Last month, an e-mail list I'm on erupted into a debate about whose responsibly it is to name a dollar amount first during the job interview process: the applicant's or the employer's.
"It's the candidate's responsibility," typed several human resources professionals, hiring managers and recruiters on the list. "How am I supposed to move forward with interviewing you if I don't know what salary you're looking for -- and if, for that matter, we can even afford you?"
"Unfair!" cried a number of employees and career coaches on the list. "A candidate is damned if she does name her price and damned if she doesn't. Name a number too high -- especially when companies are slashing budgets right and left these days -- and you're eliminated before the next round. Name a number too low and you risk leaving thousands of dollars on the table."
The interview process would be infinitely easier if every job listing came with a price tag. But alas, the game is rarely played this way, even in a good economy.
Instead, interviewers routinely ask, "How much money are you looking for?" right off the bat. Candidates coyly reply, "My fair market value, which I'm sure is what your organization is paying." And everyone buys into that counterproductive "Whoever names a dollar amount first loses!" mentality.
So let's talk about the best way to play this price-naming game, recession be damned.
You'd think a person who's been in the work force five, 10 or 20 years would know what their market value is before they head into an initial interview or phone screening with an employer. But I hear from people every month who put off thinking about that magic dollar amount until the interview loop is over and the job offer's on the table. Even then, many candidates don't know what they're worth, let alone how much dough they'd even want to do the job.
If this sounds familiar, don't despair. Web sites like Salary.com and PayScale.com can help. Just be sure you're looking at salary figures for your industry, experience level and geographic location. The site Glassdoor.com, which lets workers post their salary anonymously, can also be a gold mine of information, as can many professional associations, which conduct surveys on what others in your field are making.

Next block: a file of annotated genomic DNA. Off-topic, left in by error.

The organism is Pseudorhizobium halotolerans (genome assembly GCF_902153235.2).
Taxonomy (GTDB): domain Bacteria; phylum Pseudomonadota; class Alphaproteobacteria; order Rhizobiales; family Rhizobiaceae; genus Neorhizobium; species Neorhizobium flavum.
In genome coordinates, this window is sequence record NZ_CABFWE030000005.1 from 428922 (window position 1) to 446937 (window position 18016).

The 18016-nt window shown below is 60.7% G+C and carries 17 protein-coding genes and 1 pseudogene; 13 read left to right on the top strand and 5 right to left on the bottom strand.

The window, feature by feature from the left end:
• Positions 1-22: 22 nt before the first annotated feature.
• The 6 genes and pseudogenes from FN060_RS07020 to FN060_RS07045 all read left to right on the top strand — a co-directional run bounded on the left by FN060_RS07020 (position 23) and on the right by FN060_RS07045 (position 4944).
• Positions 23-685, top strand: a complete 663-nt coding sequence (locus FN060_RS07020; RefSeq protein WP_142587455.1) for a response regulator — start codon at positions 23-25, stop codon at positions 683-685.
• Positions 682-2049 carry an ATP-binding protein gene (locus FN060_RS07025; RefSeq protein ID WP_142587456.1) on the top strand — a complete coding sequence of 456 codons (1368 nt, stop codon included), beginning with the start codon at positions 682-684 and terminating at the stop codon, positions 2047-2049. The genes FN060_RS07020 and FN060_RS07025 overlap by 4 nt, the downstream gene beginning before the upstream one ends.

But what about the recession? Does our current economic roller coaster -- and the fact that companies are clamping down on spending -- have any bearing on your market value?
Across the board, it shouldn't, unless you work in an industry that has taken some serious financial hits. That said, scour the Web for any news on companies you're applying with. Also sniff around with your personal and professional networks. Better to find out before the interview that an employer recently instituted a companywide 25 percent salary cut.
OK, so let's say you've determined what you're worth and you've just spent the last 30 minutes dazzling a human resources rep at a financially healthy company you'd like to work for. Predictably, your human resources pal pops that fateful question: "How much money are you looking for?" (Or, "How much did you make in your last position?")
This is where many career coaches advise you to tight-lip it or deflect the question with another question.